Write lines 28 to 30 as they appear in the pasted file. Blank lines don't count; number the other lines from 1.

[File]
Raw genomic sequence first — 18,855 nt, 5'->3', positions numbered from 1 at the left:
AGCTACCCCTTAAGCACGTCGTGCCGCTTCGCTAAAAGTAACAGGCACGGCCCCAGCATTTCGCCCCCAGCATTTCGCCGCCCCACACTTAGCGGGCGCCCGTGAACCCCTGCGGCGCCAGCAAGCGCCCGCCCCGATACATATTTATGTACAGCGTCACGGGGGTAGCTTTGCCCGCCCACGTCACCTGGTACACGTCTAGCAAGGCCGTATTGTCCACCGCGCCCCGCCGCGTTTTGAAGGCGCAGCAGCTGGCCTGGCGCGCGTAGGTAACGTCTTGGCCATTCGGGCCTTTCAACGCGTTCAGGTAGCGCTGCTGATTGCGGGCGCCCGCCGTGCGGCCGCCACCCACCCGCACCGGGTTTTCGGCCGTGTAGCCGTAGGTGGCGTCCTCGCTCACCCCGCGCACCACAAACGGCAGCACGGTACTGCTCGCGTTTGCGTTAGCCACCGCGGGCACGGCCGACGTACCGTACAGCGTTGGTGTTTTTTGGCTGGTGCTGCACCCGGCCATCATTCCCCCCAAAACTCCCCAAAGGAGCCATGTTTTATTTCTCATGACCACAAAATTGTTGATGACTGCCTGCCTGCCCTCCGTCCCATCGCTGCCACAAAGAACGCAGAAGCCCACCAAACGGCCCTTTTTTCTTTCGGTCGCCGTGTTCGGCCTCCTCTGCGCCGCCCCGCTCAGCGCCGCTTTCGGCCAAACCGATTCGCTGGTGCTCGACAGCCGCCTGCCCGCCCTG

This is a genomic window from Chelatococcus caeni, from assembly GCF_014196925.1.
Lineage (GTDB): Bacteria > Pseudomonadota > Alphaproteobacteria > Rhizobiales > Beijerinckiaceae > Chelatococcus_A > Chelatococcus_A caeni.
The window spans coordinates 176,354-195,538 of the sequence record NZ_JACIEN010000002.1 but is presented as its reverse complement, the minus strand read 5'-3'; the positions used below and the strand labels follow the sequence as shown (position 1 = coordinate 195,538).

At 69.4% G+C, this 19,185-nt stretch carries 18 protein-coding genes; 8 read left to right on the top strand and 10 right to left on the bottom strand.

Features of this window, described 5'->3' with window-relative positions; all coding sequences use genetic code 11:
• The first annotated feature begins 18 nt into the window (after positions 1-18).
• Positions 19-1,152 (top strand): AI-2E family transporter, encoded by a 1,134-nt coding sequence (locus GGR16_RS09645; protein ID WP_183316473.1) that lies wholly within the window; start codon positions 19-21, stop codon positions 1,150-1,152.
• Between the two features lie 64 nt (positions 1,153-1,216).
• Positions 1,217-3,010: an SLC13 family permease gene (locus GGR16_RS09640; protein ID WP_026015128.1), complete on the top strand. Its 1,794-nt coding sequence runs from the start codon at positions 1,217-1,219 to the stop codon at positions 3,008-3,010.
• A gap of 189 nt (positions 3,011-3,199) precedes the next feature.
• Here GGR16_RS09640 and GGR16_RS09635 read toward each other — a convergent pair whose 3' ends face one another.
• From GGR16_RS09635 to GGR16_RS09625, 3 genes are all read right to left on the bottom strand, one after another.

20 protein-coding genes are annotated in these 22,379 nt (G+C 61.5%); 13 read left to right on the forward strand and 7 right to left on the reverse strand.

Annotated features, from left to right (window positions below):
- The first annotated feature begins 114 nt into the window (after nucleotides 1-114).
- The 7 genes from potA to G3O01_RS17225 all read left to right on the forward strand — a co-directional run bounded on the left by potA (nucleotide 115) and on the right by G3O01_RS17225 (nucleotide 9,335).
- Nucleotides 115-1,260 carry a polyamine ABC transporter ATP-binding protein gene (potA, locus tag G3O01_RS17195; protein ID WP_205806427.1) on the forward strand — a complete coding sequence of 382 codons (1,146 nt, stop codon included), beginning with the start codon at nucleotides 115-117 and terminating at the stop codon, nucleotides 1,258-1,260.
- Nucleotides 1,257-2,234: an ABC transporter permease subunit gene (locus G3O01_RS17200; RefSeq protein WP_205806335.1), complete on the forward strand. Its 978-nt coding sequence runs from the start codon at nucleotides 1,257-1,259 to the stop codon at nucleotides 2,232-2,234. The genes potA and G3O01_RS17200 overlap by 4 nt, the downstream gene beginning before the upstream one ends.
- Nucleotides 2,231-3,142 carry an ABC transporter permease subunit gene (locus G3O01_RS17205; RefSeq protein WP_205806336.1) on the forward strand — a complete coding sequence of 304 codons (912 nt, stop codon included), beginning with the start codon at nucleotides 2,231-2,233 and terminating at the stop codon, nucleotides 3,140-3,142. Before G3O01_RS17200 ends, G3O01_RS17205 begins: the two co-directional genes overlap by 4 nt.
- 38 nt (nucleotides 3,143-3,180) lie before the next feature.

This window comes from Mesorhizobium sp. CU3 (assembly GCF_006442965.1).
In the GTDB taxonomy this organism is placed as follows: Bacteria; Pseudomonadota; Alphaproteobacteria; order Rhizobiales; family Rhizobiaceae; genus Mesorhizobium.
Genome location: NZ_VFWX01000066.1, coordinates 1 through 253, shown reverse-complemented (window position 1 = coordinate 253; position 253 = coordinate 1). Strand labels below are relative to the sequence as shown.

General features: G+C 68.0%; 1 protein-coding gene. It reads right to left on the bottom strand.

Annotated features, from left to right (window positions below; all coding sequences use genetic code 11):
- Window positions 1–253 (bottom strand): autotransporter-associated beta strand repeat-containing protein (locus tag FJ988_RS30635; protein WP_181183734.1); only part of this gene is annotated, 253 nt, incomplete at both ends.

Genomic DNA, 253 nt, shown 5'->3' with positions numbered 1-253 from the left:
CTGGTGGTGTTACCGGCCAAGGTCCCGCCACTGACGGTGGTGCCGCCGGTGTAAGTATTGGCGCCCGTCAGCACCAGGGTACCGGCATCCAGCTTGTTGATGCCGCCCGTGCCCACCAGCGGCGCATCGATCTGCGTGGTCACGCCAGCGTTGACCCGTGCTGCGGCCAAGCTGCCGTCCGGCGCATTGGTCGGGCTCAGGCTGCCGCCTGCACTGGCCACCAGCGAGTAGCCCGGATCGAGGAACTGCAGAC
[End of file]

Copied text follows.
- Window positions 1–253 (bottom strand): autotransporter-associated beta strand repeat-containing protein (locus tag FJ988_RS30635; protein WP_181183734.1); only part of this gene is annotated, 253 nt, incomplete at both ends.

Genomic DNA, 253 nt, shown 5'->3' with positions numbered 1-253 from the left:
CTGGTGGTGTTACCGGCCAAGGTCCCGCCACTGACGGTGGTGCCGCCGGTGTAAGTATTGGCGCCCGTCAGCACCAGGGTACCGGCATCCAGCTTGTTGATGCCGCCCGTGCCCACCAGCGGCGCATCGATCTGCGTGGTCACGCCAGCGTTGACCCGTGCTGCGGCCAAGCTGCCGTCCGGCGCATTGGTCGGGCTCAGGCTGCCGCCTGCACTGGCCACCAGCGAGTAGCCCGGATCGAGGAACTGCAGAC